Representatives from Vietnam and the UK on December 29 signed a free trade agreement (FTA) between the two countries in London.
The two countries’ ambassadors were authorised to sign the deal as leading officials of the Vietnamese government and Minister of Industry and Trade Tran Tuan Anh were unable to travel to the UK to sign directly amid the Covid-19 pandemic.
On December 11, minister Anh and UK Secretary of State for International Trade Elizabeth Truss signed the minutes on the conclusion of negotiations over the UK-Vietnam FTA (UKVFTA) to create a foundation for the two nations to conduct necessary legal documents for the official signing.
The UKVFTA was negotiated based on principles of commitments of the EU-Vietnam FTA (EVFTA) with necessary adjustments to ensure the deal conforms with the Vietnam-UK bilateral trade framework.
Accordingly, the deal includes nine articles, one Appendix revising some articles of the EVFTA, one Protocol and one bilateral exchange letter between Vietnam and the UK.
Currently, the two sides are rushing to complete domestic procedures in accordance with the laws of each party so as to ensure the agreement can be implemented from 11pm on December 31.
In the context that the UK official left the EU and the Brexit transition period is about to end on December 31, the signing of the free trade agreement will ensure bilateral trade cannot be disrupted.
As it inherits the EVFTA, the UKVFTA will create a comprehensive, long-term and stable economic-trade cooperation framework between the two countries, thus contributing to deepening their multifaceted cooperation, especially when the two sides just extended the maintenance of bilateral relations at the strategic partnership level.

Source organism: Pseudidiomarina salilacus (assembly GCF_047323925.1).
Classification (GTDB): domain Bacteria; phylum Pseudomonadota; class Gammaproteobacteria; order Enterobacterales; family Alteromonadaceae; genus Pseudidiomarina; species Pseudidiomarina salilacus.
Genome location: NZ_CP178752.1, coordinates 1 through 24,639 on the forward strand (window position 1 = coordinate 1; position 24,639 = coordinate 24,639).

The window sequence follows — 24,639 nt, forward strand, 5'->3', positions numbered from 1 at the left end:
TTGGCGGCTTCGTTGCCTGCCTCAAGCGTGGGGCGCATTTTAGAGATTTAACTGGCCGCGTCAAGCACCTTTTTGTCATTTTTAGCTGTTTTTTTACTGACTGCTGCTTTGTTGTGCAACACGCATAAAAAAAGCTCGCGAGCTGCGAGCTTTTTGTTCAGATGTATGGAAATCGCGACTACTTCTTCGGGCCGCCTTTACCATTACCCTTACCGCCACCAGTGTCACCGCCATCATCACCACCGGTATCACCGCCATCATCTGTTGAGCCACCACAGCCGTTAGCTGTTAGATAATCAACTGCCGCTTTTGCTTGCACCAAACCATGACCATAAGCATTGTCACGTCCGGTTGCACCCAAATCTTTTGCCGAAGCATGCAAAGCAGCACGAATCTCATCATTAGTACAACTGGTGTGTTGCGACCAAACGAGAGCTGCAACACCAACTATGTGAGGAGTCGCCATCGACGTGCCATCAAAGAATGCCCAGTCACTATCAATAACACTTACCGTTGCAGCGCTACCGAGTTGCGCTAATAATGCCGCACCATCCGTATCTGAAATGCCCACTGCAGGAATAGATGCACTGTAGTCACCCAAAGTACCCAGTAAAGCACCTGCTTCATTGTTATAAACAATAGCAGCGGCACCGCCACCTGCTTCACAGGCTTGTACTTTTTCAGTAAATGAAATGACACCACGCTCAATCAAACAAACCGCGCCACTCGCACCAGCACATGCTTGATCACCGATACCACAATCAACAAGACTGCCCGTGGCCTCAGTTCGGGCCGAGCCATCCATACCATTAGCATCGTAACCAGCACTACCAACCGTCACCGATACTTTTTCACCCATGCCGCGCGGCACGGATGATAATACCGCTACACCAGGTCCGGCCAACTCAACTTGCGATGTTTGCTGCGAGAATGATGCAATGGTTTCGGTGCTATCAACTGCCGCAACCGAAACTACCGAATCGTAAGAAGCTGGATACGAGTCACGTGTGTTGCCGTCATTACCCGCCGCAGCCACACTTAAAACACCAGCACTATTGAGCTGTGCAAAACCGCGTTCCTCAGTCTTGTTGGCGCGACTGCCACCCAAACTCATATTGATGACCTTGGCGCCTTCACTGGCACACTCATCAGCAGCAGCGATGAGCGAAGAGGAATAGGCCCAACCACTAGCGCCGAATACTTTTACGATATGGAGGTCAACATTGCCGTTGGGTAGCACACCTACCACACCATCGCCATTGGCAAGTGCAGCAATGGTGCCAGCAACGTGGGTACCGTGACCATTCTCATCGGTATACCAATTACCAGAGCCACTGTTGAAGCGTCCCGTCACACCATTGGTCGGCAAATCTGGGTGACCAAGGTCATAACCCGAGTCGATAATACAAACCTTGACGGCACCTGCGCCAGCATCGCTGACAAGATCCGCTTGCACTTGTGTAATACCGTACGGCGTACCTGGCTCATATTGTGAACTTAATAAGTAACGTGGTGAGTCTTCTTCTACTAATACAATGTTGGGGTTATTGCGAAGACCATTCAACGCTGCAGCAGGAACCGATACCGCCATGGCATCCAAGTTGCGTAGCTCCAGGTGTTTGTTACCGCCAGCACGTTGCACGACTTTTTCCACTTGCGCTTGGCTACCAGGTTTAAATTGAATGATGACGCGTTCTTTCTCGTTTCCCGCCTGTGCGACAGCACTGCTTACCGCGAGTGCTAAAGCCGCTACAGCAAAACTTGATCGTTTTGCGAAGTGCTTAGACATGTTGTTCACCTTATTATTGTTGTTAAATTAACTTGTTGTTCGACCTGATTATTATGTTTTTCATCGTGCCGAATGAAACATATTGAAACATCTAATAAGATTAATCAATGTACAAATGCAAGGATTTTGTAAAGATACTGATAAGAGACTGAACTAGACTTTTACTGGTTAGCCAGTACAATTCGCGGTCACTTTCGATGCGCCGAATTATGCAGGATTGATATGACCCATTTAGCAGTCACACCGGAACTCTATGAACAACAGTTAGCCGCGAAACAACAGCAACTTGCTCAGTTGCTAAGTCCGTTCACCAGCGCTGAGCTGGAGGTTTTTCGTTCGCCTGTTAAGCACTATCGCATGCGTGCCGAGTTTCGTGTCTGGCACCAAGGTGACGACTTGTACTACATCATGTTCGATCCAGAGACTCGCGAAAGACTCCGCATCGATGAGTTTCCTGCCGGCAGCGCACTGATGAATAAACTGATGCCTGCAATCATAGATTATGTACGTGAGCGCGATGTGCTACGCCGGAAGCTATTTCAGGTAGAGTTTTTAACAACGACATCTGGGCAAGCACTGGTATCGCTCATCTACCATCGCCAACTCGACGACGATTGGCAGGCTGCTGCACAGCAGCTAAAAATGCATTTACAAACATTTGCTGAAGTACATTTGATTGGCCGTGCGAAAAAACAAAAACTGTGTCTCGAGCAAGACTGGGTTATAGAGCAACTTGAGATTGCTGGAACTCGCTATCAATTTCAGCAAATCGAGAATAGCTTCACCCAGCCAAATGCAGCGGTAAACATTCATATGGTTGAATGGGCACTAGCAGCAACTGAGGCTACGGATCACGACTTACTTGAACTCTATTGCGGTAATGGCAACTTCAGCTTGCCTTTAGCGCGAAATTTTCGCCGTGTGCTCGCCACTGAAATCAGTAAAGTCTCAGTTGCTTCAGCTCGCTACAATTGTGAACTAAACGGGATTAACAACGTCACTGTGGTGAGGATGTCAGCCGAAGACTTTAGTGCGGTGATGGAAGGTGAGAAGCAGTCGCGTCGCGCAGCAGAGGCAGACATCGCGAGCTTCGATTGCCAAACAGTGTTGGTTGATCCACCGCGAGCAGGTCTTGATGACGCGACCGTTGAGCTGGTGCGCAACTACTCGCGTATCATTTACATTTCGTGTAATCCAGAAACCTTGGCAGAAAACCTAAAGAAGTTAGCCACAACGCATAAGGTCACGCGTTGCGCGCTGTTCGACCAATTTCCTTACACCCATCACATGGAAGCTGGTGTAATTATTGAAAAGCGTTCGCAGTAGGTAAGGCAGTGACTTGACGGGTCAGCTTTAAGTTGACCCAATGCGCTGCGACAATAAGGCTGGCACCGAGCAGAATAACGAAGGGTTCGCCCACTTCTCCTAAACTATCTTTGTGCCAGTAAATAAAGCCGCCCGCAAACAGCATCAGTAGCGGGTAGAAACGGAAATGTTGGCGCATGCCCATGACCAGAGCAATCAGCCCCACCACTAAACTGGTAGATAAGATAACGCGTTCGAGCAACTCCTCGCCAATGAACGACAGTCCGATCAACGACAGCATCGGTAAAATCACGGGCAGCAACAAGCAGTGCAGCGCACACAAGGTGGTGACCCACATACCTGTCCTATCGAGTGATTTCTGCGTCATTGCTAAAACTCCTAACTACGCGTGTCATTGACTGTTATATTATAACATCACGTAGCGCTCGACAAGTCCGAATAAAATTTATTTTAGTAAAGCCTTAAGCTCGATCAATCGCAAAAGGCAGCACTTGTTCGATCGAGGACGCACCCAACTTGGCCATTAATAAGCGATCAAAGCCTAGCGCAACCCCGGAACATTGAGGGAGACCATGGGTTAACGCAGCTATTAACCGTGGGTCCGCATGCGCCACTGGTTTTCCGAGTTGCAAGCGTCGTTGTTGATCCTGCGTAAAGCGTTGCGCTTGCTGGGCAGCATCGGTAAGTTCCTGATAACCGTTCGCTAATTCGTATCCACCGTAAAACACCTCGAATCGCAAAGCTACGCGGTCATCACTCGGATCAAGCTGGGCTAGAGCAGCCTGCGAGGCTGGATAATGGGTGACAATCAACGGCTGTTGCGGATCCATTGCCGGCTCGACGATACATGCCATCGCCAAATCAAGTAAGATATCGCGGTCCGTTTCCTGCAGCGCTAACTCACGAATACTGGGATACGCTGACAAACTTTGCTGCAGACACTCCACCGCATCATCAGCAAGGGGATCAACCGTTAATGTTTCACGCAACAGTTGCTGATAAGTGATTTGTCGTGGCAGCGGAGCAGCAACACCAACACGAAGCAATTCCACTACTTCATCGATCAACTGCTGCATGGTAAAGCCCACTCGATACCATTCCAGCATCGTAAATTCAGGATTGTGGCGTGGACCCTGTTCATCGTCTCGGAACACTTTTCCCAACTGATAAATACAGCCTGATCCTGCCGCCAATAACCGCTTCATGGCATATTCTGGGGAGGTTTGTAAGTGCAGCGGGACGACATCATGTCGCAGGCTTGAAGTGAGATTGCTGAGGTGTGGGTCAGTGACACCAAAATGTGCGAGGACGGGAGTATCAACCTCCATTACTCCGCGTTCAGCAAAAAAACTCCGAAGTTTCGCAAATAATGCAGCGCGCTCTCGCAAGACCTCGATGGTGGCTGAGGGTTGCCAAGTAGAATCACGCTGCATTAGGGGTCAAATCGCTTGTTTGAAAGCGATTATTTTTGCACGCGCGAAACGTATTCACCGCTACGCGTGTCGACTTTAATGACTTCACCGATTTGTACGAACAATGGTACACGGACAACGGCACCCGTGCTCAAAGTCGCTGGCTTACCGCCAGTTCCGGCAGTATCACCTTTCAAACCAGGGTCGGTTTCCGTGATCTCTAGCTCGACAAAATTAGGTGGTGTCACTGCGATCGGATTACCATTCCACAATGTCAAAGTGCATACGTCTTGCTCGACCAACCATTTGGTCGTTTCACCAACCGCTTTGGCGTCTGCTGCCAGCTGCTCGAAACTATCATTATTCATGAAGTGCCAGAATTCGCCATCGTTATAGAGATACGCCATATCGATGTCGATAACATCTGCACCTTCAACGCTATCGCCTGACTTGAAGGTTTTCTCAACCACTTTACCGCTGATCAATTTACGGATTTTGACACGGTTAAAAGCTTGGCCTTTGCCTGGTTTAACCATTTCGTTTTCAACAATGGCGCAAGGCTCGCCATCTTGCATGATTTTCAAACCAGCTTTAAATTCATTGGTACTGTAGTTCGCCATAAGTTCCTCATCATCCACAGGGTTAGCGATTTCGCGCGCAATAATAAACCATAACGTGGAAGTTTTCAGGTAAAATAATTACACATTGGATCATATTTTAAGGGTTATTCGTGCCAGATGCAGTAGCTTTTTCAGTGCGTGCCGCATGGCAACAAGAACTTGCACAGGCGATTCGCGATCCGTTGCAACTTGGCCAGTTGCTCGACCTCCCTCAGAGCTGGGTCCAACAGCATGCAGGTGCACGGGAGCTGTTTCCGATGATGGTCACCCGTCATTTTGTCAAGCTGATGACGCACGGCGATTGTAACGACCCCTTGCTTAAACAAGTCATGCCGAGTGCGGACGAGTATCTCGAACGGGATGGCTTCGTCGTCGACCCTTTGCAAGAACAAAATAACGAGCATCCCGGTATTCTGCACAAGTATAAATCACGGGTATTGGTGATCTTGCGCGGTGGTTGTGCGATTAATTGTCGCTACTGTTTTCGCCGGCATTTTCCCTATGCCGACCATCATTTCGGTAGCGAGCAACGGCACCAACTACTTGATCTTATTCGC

Vietnam and the UK set up diplomatic relations in 1973. Over the past 47 years, bilateral ties have developed continuously. According to the Vietnam General Department of Customs, two-way trade reached $6.6 billion last year.
The UK has been the third largest trade partner of Vietnam in Europe after Germany and the Netherlands in recent years.
Vietnam mainly exports garment and textiles, footwear, wood and wooden furniture and seafood to the UK, while importing pharmaceuticals, machineries and equipment from the UK.
Due to the impacts of the Covid-19 pandemic, as of the end of October, two-way trade reached only $4.7 billion, down about 15 per cent, with Vietnam’s exports to the UK hitting $4.1 billion, a decline of 14.19 per cent year-on-year.
In the first eight months of this year, the UK had 400 valid projects in Vietnam with total registered capital of $3.6 billion, ranking 16th among countries and territories investing in Vietnam.
However, the investment scale has yet to match the potential of the UK – one of the largest countries in terms of investing abroad with about $300 billion each year.
The UKVFTA is expected to bring about more investment and cooperation opportunities for the two sides, supporting them in post-pandemic recovery.
Areas which the UK is strong in and Vietnam needs include renewable energy, consumer goods production and greenhouse gas emission mitigation.
VIET NAM NEWS/ASIA NEWS NETWORK